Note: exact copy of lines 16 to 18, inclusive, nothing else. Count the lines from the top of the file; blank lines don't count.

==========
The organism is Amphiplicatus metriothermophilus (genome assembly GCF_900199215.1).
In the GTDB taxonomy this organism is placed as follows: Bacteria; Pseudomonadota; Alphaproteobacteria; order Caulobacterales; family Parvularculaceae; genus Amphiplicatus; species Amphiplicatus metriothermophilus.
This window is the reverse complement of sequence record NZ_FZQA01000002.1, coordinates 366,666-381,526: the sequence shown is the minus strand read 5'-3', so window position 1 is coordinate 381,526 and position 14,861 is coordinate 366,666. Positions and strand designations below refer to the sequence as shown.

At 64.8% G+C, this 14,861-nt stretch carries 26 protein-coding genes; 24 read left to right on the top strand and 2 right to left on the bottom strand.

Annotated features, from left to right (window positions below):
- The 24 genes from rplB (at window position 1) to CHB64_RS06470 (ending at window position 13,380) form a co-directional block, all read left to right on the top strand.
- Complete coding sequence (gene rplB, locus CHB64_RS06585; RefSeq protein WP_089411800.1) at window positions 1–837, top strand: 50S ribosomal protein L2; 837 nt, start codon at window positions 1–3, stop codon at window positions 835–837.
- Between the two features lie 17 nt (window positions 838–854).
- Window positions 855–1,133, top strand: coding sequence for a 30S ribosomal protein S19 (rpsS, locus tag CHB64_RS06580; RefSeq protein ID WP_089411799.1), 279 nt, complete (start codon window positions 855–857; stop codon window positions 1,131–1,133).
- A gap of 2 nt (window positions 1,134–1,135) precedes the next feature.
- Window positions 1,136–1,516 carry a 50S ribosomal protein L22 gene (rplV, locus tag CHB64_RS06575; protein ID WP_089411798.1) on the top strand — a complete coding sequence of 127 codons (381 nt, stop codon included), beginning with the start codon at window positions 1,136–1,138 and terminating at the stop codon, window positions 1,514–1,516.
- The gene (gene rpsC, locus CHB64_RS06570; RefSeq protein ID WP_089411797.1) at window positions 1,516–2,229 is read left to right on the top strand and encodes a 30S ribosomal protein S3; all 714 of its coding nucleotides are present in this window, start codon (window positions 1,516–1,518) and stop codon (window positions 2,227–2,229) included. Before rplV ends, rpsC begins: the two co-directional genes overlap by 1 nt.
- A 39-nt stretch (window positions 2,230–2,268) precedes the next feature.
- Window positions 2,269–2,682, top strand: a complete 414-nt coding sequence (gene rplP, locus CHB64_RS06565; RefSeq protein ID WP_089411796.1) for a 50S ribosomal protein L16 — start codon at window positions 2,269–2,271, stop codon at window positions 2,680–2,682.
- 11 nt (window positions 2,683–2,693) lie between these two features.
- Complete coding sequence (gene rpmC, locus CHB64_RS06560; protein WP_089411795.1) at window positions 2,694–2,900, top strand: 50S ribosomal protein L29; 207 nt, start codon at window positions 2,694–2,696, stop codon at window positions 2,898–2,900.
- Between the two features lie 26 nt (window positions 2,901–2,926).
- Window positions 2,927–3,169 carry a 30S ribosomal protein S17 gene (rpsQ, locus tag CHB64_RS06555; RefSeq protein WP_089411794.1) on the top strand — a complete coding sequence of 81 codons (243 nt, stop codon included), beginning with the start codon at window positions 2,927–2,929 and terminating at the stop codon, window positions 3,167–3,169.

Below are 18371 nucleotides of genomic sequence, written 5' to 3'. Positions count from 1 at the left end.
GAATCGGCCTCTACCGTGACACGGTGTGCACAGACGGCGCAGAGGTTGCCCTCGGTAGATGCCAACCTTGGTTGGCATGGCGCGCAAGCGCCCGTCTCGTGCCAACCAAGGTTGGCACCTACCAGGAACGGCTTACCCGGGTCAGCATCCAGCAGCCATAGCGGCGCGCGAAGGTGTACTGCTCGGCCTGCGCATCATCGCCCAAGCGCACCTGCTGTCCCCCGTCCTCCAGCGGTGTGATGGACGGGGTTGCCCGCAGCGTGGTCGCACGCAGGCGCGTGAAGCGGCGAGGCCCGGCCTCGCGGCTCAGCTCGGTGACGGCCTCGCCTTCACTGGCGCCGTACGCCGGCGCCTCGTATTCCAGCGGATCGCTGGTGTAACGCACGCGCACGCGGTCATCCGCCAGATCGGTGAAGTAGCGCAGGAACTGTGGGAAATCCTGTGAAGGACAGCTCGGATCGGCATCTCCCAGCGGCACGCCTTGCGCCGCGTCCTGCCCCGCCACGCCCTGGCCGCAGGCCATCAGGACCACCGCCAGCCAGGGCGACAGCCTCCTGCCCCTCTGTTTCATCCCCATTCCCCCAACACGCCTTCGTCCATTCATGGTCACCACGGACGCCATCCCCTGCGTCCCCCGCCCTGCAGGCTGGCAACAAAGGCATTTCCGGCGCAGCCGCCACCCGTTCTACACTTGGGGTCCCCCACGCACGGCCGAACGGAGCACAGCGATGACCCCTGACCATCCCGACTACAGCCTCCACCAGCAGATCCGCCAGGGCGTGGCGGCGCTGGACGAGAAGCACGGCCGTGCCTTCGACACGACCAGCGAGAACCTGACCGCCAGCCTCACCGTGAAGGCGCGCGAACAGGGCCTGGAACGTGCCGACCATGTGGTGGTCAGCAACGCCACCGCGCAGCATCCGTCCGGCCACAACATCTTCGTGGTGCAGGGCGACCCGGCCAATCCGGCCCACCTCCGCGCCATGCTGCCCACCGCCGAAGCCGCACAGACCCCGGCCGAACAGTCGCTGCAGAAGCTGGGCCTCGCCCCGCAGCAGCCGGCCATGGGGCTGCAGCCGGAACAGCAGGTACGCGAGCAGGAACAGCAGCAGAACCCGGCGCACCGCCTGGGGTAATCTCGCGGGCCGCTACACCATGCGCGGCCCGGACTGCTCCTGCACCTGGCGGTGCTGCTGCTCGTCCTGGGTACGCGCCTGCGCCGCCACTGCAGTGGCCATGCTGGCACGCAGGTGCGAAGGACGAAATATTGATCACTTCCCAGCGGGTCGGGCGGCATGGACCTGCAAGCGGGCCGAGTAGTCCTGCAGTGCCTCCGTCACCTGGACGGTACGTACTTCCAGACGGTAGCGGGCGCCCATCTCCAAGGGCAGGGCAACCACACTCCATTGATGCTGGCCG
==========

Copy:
- Complete coding sequence (gene rpmC, locus CHB64_RS06560; protein WP_089411795.1) at window positions 2,694–2,900, top strand: 50S ribosomal protein L29; 207 nt, start codon at window positions 2,694–2,696, stop codon at window positions 2,898–2,900.
- Between the two features lie 26 nt (window positions 2,901–2,926).
- Window positions 2,927–3,169 carry a 30S ribosomal protein S17 gene (rpsQ, locus tag CHB64_RS06555; RefSeq protein WP_089411794.1) on the top strand — a complete coding sequence of 81 codons (243 nt, stop codon included), beginning with the start codon at window positions 2,927–2,929 and terminating at the stop codon, window positions 3,167–3,169.